Taal: Where history and shopping come together
Updated November 02, 2008 12:00 AM
La Isla Pilipinas Tours’ distinctively innovative, easy-paced day tour of Taal, Batangas, a two-hour drive south of Metro Manila, beckons one to discover its many delightful surprises.
Privately owned 19th century Spanish colonial and early 20th century ancestral homes, exclusively made available only to participants of the tour, present intimate glimpses of the country’s unique past.
The 19th century bahay na bato (stone house) has large wooden doors and a main staircase (escalera principal) which leads into the caida (landing), so called because the women, who lifted their long skirts as they climbed the steps, let these skirts fall (caida) once they reached the top of the stairs.
Large double doors lead to the sala (living room) at the front of the house, while smaller ones on either side of the stairwell open to the comedor (dining room) and to a small bedroom.
The second floor windows use the unique rejas na buntis (iron grills shaped like a pregnant woman’s belly) which, throughout the archipelago, are usually found only on the ground floor windows fronting the street.
Upper windows overlooking the central courtyard have French doors that open into balconies with squash-shaped balusters indigenous to southern Batangas, and a floor of Portuguese azulejo (polished stone) tiles hand-painted with mauve and blue floral designs. These capture the opulence of the Victorian period when the houses were originally built.
The early 20th century ancestral houses also display the vibrancy of the era with their chandeliers of the Edwardian period, the only ones in the country, a tremor (full length dresser) made by the famous Chinese furniture maker of the rich, Ah Tay, the Flemish-styled sala, dining sets by Ortoll and Zaragosa, circa 1930s, and antique santos (images of saints) made of ivory with 22k gold-leaf.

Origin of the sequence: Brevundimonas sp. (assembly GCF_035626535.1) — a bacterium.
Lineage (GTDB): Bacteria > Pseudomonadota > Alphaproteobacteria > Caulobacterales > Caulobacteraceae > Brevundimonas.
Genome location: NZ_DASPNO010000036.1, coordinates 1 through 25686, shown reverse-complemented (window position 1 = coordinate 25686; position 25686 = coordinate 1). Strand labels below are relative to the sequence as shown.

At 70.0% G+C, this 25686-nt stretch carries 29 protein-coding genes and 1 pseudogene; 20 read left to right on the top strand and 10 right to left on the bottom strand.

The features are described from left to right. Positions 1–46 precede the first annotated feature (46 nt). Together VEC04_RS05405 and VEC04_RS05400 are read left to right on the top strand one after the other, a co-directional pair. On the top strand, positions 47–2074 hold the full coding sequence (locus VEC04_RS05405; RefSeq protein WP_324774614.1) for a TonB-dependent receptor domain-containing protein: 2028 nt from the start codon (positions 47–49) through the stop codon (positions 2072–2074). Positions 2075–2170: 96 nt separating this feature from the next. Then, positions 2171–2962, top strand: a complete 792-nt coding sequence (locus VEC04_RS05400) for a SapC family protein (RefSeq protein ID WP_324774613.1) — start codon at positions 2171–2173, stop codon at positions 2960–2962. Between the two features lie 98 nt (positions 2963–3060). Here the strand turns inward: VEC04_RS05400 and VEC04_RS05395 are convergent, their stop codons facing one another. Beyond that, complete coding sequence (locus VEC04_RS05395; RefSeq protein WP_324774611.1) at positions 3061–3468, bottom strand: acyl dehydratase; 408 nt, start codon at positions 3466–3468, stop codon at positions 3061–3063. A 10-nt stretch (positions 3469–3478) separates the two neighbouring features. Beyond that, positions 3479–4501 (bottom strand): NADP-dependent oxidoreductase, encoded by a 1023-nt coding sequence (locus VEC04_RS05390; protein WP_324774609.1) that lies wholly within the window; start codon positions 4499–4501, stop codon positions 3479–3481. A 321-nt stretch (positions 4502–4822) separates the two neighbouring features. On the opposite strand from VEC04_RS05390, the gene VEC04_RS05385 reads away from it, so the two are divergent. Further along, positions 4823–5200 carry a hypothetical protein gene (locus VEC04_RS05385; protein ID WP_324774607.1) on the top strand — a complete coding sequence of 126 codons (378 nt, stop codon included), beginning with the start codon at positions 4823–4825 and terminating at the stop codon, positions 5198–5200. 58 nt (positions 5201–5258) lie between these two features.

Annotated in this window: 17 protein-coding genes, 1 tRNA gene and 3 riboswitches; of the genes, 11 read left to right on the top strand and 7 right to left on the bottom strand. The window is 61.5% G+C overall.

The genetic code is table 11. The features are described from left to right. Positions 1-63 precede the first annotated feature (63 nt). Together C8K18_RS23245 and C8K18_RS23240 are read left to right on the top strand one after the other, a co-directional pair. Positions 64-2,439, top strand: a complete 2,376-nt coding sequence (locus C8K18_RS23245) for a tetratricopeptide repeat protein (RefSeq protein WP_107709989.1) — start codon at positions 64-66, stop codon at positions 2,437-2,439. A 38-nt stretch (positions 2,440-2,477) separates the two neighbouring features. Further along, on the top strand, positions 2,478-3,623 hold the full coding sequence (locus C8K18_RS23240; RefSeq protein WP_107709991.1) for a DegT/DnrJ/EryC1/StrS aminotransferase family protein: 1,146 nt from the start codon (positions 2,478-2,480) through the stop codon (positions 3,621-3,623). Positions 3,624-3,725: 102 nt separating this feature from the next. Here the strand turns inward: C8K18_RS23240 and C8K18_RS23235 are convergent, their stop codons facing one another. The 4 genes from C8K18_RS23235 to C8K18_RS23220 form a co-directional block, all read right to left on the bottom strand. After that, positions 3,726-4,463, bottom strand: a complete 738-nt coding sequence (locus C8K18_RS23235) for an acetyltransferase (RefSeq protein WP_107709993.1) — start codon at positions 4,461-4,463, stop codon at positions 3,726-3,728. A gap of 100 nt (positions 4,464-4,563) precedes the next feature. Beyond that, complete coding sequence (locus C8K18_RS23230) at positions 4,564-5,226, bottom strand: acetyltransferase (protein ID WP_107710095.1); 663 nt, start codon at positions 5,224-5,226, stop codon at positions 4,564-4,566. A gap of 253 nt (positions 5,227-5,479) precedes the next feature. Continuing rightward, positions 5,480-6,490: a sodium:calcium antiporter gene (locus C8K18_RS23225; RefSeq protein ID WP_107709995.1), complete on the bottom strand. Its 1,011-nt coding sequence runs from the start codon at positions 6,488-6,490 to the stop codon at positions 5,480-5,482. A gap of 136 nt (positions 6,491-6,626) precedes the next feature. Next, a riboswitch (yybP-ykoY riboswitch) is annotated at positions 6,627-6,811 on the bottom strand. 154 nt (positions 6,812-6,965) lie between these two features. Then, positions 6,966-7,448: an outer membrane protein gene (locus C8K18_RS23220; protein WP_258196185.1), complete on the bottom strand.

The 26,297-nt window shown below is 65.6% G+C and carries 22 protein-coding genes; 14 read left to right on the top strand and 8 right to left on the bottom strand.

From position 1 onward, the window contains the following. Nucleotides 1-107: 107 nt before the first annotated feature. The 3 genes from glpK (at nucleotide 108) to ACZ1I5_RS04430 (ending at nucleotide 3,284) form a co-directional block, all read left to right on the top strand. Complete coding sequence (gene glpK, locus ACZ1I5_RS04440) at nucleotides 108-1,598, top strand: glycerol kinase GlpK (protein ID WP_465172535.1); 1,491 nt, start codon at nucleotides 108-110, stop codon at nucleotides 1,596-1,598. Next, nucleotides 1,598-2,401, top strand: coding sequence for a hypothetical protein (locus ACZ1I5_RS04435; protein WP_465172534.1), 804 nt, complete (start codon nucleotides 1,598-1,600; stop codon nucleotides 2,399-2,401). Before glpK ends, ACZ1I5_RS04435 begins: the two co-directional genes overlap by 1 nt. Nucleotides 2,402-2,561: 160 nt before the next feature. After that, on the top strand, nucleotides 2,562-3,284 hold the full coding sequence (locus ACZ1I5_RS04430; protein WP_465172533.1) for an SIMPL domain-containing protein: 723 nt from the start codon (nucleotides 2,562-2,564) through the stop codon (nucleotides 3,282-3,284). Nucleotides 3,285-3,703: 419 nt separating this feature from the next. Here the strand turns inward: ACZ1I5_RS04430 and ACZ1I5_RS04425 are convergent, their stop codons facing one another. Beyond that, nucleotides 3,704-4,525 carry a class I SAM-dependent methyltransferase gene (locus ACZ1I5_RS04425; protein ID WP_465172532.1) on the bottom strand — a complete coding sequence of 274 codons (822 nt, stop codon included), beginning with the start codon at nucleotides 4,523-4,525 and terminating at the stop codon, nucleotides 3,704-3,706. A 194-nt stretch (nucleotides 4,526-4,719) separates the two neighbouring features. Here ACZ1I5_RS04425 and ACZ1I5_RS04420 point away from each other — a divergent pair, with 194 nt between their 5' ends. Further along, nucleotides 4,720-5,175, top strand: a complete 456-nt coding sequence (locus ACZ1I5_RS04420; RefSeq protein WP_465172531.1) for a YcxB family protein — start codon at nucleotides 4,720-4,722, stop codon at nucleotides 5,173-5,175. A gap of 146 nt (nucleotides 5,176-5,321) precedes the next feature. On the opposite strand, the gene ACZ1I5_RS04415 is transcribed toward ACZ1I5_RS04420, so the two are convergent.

Taal also prides itself with having the largest Catholic basilica in Asia, a reflection of its pre-eminent stature in Philippine economic, political and social history, as an important urban center, next only to Manila, during Spanish times.
Shopping is such a delight at the public market, first constructed during the American period, circa 1925. Since Taal is known for hand-embroidered items, Burdang Taal, one can’t help taking home some of them.
There are also a lot of Taaleño delicacies to take home — suman malagkit (glutinous rice wrapped in banana leaves), empanadang gulay, longganisa and tapang Taal, sinaing na tulingan (small-sized tuna caught in the waters of Balayan Bay that are simmered with pork belly and camias), cassava and rice cakes, panutsa (caramelized peanuts), and cacao tableas.
An interesting stop in the tour is a visit to where the country’s most famous weapon, the balisong, is made.
La Isla Pilipinas’ Heritage and Shopping tour will run on Nov. 29 and Dec. 13, with a 10 percent “early bird” discount.
For more details, call 436-6581, 426-0093 or 0915-9269176.